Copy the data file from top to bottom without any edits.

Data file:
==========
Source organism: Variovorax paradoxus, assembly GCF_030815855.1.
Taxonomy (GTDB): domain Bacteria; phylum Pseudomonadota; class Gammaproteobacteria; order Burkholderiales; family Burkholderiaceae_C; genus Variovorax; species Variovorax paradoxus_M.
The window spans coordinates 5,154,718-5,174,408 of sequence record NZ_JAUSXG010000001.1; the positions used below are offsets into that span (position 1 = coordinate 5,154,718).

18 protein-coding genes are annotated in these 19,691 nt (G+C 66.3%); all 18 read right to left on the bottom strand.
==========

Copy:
Source organism: Variovorax paradoxus, assembly GCF_030815855.1.
Taxonomy (GTDB): domain Bacteria; phylum Pseudomonadota; class Gammaproteobacteria; order Burkholderiales; family Burkholderiaceae_C; genus Variovorax; species Variovorax paradoxus_M.
The window spans coordinates 5,154,718-5,174,408 of sequence record NZ_JAUSXG010000001.1; the positions used below are offsets into that span (position 1 = coordinate 5,154,718).

18 protein-coding genes are annotated in these 19,691 nt (G+C 66.3%); all 18 read right to left on the bottom strand.